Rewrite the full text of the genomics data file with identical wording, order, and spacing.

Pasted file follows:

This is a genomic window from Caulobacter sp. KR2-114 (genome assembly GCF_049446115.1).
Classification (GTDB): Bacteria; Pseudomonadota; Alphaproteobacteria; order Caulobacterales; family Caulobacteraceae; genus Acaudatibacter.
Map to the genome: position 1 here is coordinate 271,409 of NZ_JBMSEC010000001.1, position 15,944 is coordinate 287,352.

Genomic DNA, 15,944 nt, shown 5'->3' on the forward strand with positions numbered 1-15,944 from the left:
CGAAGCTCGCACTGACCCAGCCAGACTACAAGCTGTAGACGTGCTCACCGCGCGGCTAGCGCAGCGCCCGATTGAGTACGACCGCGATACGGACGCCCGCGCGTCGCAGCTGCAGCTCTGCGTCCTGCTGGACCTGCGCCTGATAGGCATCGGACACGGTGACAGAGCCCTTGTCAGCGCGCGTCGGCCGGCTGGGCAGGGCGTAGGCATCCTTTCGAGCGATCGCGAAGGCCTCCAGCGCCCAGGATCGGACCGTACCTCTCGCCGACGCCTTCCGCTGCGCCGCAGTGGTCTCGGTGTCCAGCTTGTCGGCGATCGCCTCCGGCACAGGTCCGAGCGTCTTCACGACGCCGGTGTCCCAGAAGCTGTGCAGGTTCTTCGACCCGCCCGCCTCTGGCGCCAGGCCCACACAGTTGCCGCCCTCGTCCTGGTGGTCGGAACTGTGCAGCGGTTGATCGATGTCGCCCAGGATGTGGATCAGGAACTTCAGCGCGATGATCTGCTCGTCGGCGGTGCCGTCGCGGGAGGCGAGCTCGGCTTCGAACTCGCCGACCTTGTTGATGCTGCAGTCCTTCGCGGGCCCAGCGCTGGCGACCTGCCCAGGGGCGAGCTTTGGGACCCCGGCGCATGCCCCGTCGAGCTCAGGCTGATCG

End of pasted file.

This is a genomic window from Caulobacter sp. KR2-114 (genome assembly GCF_049446115.1).
Classification (GTDB): Bacteria; Pseudomonadota; Alphaproteobacteria; order Caulobacterales; family Caulobacteraceae; genus Acaudatibacter.
Map to the genome: position 1 here is coordinate 271,409 of NZ_JBMSEC010000001.1, position 15,944 is coordinate 287,352.

Genomic DNA, 15,944 nt, shown 5'->3' on the forward strand with positions numbered 1-15,944 from the left:
CGAAGCTCGCACTGACCCAGCCAGACTACAAGCTGTAGACGTGCTCACCGCGCGGCTAGCGCAGCGCCCGATTGAGTACGACCGCGATACGGACGCCCGCGCGTCGCAGCTGCAGCTCTGCGTCCTGCTGGACCTGCGCCTGATAGGCATCGGACACGGTGACAGAGCCCTTGTCAGCGCGCGTCGGCCGGCTGGGCAGGGCGTAGGCATCCTTTCGAGCGATCGCGAAGGCCTCCAGCGCCCAGGATCGGACCGTACCTCTCGCCGACGCCTTCCGCTGCGCCGCAGTGGTCTCGGTGTCCAGCTTGTCGGCGATCGCCTCCGGCACAGGTCCGAGCGTCTTCACGACGCCGGTGTCCCAGAAGCTGTGCAGGTTCTTCGACCCGCCCGCCTCTGGCGCCAGGCCCACACAGTTGCCGCCCTCGTCCTGGTGGTCGGAACTGTGCAGCGGTTGATCGATGTCGCCCAGGATGTGGATCAGGAACTTCAGCGCGATGATCTGCTCGTCGGCGGTGCCGTCGCGGGAGGCGAGCTCGGCTTCGAACTCGCCGACCTTGTTGATGCTGCAGTCCTTCGCGGGCCCAGCGCTGGCGACCTGCCCAGGGGCGAGCTTTGGGACCCCGGCGCATGCCCCGTCGAGCTCAGGCTGATCG